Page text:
“Hillary” review by Nate and Alex Blake


Hillary was directed by Nanette Burstein and is streaming now on Hulu. The four hour documentary examines the personal and professional life of Hillary Clinton. Beginning with her childhood in Park Ridge, Il and ending with her 2016 presidential election loss to Donald Trump, the film tries to provide a portrait of Clinton that adds more dimension to what we already know about her. It only occasionally succeeds.

The most interesting part of the series is the first half, which explores her activist years as a young adult. Raised in a Republican household, Clinton once became angry at losing a card game and told her father she would grow up and marry a Democrat, just to get back at him. Though she began her college years by supporting Barry Goldwater, she realized she didn’t agree with his views and became a liberal activist. These sections of the documentary aren’t full of revelations, but they are more insightful than what comes later.

Before the end of the first episode, the often awkward structure of the series becomes apparent. The focus shifts at one point from Clinton/s early years to her e-mail server scandal, which she mostly shrugs off as media fueled nonsense. Though she admits she probably could have done a better job answering questions about the issue, there’s very little accountability offered. That sums up the final two hours of the series. A huge chunk of the summer and fall 2016 campaign is skipped over completely. I’ve watched enough Hillary Clinton interviews to know she will never own her lack of campaigning in the northern firewall states, but it’s a discredit to the filmmakers that the subject is never brought up (or if it was, it ended up on the cutting room floor). Also not mentioned is “basket of deplorables.”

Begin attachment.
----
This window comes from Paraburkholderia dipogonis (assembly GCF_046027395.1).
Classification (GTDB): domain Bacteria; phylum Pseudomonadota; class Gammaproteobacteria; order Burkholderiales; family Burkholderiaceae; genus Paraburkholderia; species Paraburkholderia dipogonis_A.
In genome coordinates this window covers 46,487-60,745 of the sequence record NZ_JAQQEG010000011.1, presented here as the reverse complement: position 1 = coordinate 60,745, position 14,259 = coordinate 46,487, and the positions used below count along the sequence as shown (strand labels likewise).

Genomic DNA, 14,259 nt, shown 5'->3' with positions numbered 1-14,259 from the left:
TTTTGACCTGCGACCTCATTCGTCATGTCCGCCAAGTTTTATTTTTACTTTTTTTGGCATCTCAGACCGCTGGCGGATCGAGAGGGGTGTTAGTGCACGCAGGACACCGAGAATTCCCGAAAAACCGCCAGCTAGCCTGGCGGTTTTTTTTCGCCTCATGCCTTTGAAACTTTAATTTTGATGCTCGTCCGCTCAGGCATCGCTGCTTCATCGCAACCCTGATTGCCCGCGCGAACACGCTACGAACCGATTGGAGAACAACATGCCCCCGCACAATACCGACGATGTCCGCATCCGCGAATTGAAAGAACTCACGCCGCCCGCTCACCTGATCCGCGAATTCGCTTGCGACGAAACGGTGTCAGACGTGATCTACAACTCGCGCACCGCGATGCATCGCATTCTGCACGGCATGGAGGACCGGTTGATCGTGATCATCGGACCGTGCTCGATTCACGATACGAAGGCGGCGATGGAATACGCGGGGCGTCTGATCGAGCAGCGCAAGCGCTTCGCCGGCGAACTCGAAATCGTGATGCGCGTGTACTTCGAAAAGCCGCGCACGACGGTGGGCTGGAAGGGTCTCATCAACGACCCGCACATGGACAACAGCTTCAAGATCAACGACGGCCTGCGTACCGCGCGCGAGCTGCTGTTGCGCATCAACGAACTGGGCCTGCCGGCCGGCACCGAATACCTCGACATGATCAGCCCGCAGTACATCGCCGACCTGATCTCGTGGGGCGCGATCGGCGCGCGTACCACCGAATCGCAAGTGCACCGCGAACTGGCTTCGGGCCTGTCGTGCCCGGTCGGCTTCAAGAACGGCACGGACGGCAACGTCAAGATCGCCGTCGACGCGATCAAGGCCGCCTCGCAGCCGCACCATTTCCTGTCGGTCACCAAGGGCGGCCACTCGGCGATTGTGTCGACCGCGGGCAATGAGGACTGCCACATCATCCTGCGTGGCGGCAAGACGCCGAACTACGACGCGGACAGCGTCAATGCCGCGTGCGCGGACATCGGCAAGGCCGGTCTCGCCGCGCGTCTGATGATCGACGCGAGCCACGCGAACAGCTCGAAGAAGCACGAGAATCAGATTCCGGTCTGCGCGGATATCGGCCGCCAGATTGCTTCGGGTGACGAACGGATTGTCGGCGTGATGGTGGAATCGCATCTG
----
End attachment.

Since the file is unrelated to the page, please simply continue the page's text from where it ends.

My personal belief is that Clinton absolutely should have beaten Trump, and that it’s shameful so many Americans looked at her and Trump and decided the candidate who made sexist, racist, ableist comments and bragged about sexually assaulting women, was less problematic. It’s also my belief that Clinton’s campaign was terribly managed and made glaring mistakes. Hillary, both the subject and the documentary, rarely make time for meaningful reflection on those mistakes, and as a result this is pretty much “What Happened?” in film form. I felt the same way about the final two hours of Hillary as I did while watching Michael Moore’s Fahrenheit 11/9. Both are mostly just collections of news footage we’ve seen to death.